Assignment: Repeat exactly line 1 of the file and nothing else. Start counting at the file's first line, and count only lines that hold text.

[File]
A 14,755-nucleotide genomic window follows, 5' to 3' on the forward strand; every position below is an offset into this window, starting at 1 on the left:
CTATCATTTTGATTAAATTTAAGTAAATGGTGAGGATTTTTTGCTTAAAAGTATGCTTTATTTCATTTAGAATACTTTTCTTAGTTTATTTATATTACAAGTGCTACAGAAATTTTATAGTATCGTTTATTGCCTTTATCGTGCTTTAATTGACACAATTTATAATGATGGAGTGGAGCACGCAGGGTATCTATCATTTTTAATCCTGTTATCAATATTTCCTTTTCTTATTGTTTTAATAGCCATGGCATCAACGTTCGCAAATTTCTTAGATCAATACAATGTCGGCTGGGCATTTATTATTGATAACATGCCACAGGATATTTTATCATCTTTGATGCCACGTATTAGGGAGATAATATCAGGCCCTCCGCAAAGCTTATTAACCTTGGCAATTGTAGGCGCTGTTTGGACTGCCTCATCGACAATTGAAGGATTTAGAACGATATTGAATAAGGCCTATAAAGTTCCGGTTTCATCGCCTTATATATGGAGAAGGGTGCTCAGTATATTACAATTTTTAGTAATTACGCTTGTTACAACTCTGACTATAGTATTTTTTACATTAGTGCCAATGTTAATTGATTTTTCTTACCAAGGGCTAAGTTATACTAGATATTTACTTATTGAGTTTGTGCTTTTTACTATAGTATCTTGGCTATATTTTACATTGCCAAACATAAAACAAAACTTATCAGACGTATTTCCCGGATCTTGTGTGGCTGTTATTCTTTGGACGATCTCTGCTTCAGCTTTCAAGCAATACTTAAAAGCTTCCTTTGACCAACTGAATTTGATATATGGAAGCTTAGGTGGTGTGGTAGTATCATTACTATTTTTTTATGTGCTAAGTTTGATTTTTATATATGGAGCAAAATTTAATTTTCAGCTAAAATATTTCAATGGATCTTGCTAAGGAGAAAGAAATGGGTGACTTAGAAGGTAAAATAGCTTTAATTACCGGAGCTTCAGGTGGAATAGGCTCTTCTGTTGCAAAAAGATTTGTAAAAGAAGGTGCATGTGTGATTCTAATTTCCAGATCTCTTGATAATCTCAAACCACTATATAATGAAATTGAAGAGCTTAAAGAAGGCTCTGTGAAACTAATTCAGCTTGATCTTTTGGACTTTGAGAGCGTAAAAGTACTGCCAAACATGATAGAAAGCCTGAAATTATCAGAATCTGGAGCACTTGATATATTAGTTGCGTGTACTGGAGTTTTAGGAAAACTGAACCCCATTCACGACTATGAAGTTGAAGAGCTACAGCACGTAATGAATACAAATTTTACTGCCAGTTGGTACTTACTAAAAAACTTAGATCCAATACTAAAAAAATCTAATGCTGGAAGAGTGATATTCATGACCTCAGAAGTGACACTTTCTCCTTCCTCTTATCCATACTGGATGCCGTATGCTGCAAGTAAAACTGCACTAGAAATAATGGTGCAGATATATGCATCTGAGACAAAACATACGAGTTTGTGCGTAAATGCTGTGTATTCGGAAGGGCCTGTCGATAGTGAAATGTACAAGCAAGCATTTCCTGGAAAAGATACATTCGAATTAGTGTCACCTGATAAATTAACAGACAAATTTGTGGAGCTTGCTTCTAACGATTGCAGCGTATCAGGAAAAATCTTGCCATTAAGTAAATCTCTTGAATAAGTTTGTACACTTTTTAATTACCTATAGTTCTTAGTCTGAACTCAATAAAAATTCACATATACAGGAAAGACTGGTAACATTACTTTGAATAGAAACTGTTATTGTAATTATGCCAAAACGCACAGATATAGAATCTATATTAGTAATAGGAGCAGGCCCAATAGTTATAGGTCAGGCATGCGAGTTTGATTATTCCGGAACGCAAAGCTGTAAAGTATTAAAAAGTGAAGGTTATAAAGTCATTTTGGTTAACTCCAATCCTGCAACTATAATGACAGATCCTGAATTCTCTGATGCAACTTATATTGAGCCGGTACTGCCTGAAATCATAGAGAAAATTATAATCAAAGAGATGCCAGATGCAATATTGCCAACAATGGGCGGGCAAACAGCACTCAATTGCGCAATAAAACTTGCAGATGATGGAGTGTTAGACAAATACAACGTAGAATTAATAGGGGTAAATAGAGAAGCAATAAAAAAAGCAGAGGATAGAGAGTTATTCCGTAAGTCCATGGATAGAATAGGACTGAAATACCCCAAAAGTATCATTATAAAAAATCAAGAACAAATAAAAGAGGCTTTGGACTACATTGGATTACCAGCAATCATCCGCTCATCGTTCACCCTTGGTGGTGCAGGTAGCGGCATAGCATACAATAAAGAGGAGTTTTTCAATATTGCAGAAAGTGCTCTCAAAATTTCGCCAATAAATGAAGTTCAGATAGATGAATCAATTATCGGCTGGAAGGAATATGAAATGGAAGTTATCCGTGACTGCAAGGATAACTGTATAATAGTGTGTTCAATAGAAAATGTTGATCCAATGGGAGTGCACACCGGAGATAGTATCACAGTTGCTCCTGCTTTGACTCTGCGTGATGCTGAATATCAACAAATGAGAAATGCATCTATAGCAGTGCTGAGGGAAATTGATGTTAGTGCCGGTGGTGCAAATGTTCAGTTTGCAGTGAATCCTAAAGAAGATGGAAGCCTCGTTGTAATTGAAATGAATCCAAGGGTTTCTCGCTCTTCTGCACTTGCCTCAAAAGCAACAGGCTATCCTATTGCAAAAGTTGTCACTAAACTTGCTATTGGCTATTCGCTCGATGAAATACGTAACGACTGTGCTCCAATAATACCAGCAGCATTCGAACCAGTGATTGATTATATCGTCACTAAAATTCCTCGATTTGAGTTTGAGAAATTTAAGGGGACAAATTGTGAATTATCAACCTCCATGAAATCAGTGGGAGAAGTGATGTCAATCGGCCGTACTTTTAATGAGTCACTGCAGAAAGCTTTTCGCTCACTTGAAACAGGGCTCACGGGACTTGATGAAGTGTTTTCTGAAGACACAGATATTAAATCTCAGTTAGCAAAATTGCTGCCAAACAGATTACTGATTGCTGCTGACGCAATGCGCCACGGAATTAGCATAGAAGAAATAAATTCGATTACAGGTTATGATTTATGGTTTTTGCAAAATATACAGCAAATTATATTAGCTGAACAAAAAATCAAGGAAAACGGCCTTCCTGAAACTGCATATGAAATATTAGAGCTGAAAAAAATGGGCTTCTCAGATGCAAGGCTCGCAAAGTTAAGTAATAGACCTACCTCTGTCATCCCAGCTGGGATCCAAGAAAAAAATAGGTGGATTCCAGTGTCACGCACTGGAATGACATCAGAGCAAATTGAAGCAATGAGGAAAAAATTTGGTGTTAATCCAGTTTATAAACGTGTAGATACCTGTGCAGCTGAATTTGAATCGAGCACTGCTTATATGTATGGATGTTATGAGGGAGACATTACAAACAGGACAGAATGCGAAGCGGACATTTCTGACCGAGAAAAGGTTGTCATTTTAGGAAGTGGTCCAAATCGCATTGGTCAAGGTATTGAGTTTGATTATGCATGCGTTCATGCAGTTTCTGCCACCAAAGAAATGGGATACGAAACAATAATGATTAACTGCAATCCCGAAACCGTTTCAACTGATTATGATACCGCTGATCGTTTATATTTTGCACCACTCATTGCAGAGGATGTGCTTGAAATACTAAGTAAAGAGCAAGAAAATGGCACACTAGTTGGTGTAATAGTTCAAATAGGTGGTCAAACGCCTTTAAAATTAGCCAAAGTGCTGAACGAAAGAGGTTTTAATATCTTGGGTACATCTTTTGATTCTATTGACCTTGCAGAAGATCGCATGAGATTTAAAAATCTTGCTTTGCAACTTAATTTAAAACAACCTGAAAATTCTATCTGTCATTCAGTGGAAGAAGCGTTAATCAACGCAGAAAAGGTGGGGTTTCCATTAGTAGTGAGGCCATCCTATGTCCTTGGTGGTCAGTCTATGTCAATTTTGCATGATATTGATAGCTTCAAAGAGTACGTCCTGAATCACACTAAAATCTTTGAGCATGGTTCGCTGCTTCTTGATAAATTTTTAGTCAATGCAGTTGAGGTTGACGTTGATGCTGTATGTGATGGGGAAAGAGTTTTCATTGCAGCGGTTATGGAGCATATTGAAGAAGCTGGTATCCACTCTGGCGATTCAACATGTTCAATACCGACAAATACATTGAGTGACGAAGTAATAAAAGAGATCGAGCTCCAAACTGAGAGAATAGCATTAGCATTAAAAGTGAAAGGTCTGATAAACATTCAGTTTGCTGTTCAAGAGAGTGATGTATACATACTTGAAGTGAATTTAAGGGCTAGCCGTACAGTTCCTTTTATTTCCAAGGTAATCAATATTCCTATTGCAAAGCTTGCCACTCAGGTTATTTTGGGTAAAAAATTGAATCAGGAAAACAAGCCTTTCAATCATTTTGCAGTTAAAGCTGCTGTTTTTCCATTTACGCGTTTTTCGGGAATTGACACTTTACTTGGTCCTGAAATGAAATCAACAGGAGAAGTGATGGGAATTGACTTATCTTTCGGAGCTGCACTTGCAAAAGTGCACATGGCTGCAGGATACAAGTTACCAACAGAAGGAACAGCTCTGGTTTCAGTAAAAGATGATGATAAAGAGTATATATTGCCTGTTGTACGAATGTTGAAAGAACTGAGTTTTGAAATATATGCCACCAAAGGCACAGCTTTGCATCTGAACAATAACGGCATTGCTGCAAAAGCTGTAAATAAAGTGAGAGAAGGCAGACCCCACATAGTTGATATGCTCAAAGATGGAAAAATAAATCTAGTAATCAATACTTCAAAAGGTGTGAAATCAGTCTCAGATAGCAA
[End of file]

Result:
A 14,755-nucleotide genomic window follows, 5' to 3' on the forward strand; every position below is an offset into this window, starting at 1 on the left: